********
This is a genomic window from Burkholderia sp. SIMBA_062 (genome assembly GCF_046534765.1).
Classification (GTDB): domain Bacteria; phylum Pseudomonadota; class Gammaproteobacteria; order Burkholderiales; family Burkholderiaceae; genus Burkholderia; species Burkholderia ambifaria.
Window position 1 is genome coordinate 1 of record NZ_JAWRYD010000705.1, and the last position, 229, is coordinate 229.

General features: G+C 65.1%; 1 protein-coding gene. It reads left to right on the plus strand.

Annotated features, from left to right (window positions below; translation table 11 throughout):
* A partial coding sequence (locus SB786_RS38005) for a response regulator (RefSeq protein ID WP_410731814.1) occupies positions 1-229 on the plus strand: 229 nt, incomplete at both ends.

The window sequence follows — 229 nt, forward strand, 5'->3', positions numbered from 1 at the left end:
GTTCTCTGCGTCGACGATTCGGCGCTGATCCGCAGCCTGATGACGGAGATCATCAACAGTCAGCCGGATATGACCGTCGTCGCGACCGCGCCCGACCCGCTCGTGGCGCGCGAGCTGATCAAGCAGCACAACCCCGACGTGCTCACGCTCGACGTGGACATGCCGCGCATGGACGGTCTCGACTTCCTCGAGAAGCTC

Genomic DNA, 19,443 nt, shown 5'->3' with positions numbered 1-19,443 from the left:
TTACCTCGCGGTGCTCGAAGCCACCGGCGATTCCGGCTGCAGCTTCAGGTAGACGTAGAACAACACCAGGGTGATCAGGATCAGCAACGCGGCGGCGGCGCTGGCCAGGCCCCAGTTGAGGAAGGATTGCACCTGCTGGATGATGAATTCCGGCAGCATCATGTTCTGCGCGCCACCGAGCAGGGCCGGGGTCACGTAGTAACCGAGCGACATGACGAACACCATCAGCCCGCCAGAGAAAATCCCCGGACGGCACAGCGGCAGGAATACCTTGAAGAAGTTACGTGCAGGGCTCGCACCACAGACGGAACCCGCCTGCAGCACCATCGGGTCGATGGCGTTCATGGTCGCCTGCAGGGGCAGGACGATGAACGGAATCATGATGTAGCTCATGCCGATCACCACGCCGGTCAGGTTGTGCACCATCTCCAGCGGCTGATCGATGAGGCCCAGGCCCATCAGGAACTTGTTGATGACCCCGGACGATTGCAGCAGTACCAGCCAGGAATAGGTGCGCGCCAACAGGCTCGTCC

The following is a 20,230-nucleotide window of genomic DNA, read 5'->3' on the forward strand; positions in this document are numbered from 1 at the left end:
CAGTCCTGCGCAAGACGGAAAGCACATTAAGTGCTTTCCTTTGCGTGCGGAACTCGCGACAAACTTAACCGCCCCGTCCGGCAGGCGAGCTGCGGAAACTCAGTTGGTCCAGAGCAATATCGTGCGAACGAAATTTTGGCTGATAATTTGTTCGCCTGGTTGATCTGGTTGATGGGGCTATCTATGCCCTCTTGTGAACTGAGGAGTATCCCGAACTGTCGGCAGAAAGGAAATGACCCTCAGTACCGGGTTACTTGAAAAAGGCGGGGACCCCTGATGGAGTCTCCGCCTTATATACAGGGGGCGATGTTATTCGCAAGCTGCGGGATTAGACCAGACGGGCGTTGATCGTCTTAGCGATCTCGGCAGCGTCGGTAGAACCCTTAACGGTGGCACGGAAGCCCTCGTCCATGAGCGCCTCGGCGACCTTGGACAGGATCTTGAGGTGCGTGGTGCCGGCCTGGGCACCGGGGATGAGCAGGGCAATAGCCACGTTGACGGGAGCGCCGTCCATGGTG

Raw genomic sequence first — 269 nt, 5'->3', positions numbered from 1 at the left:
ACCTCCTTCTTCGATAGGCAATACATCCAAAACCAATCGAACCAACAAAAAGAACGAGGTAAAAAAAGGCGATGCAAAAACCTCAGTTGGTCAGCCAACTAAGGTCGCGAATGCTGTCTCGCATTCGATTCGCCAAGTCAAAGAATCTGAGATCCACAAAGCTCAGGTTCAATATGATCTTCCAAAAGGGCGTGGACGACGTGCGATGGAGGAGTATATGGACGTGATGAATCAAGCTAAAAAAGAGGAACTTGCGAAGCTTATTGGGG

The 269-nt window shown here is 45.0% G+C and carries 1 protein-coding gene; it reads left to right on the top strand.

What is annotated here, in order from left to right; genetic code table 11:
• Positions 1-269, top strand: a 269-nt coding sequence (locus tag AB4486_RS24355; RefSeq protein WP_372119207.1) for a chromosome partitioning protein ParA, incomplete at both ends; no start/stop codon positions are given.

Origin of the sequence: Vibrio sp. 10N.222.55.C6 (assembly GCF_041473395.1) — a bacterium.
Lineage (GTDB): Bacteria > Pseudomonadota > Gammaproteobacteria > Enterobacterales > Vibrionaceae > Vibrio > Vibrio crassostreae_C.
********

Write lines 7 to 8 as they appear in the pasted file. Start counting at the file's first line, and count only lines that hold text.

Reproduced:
The window sequence follows — 229 nt, forward strand, 5'->3', positions numbered from 1 at the left end:
GTTCTCTGCGTCGACGATTCGGCGCTGATCCGCAGCCTGATGACGGAGATCATCAACAGTCAGCCGGATATGACCGTCGTCGCGACCGCGCCCGACCCGCTCGTGGCGCGCGAGCTGATCAAGCAGCACAACCCCGACGTGCTCACGCTCGACGTGGACATGCCGCGCATGGACGGTCTCGACTTCCTCGAGAAGCTC